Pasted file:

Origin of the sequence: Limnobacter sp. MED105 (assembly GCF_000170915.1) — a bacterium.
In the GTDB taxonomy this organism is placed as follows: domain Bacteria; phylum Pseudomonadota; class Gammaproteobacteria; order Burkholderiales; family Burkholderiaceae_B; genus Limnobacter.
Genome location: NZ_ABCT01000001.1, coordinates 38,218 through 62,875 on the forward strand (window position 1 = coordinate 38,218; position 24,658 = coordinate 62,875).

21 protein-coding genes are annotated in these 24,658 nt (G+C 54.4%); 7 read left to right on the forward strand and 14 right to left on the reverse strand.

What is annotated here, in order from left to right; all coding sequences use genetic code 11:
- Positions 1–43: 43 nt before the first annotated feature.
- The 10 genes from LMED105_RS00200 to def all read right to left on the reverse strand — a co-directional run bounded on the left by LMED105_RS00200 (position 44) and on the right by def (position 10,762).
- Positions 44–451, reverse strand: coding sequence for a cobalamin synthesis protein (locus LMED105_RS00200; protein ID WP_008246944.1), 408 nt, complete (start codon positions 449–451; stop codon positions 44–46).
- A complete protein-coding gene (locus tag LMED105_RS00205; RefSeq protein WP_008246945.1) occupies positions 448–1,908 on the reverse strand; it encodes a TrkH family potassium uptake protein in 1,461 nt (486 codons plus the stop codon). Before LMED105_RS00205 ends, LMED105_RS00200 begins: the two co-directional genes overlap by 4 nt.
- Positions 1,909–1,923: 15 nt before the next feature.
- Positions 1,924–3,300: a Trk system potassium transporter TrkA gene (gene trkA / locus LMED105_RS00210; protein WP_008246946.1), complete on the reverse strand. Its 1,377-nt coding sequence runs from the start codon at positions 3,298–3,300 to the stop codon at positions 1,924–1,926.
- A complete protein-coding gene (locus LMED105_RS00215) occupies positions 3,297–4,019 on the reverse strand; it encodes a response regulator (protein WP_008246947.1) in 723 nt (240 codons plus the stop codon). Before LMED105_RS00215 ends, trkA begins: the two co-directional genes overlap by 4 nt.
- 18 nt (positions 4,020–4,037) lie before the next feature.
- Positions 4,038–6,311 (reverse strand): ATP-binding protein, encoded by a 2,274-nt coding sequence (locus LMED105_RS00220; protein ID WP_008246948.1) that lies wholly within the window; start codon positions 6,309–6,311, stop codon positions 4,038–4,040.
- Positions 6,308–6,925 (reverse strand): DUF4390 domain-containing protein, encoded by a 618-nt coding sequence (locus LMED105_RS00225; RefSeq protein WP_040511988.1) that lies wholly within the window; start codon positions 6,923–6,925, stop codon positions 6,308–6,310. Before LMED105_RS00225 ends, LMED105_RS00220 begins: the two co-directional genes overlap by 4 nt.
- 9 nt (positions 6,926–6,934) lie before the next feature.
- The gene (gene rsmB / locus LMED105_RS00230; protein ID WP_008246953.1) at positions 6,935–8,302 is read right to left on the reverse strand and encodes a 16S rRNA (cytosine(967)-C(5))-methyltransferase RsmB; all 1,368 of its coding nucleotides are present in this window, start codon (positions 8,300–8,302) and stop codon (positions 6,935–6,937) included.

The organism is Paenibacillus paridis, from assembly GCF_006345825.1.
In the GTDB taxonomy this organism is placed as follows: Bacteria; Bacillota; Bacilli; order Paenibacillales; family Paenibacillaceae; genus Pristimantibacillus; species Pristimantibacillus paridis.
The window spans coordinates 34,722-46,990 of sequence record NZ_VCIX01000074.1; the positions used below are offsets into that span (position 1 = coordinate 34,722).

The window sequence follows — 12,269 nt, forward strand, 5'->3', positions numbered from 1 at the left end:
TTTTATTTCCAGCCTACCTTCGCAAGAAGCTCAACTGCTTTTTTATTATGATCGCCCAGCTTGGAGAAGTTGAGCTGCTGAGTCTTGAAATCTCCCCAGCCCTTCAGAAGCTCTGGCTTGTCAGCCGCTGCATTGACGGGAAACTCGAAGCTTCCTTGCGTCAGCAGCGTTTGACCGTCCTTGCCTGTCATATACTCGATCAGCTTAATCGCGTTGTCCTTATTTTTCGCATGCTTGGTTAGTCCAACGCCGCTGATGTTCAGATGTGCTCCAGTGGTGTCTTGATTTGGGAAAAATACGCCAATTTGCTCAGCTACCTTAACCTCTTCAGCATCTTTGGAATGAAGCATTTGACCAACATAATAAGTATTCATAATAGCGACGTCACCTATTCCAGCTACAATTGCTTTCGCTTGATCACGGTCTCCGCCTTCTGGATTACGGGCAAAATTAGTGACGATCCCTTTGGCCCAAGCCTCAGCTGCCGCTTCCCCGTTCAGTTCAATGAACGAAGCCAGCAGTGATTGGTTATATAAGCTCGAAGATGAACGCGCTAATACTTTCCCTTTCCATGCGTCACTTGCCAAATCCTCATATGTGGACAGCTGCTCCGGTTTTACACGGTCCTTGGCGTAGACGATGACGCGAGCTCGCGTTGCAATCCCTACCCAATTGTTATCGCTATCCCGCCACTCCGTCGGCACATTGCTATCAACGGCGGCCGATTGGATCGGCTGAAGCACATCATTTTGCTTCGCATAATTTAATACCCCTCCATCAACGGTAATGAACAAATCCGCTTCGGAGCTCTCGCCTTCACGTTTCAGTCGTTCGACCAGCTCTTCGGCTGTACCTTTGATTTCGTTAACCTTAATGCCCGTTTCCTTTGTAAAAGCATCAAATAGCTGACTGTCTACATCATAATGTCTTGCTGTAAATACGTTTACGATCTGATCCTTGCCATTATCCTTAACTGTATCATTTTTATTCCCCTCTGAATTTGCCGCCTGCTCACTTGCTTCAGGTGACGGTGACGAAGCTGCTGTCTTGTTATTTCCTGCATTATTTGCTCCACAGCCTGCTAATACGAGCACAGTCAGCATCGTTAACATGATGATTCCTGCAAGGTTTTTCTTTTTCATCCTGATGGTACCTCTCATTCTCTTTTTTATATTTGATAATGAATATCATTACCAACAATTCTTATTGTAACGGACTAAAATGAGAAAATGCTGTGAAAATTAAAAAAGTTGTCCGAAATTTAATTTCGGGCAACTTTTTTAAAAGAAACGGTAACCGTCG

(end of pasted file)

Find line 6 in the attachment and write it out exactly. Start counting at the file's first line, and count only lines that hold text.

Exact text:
- Positions 1–43: 43 nt before the first annotated feature.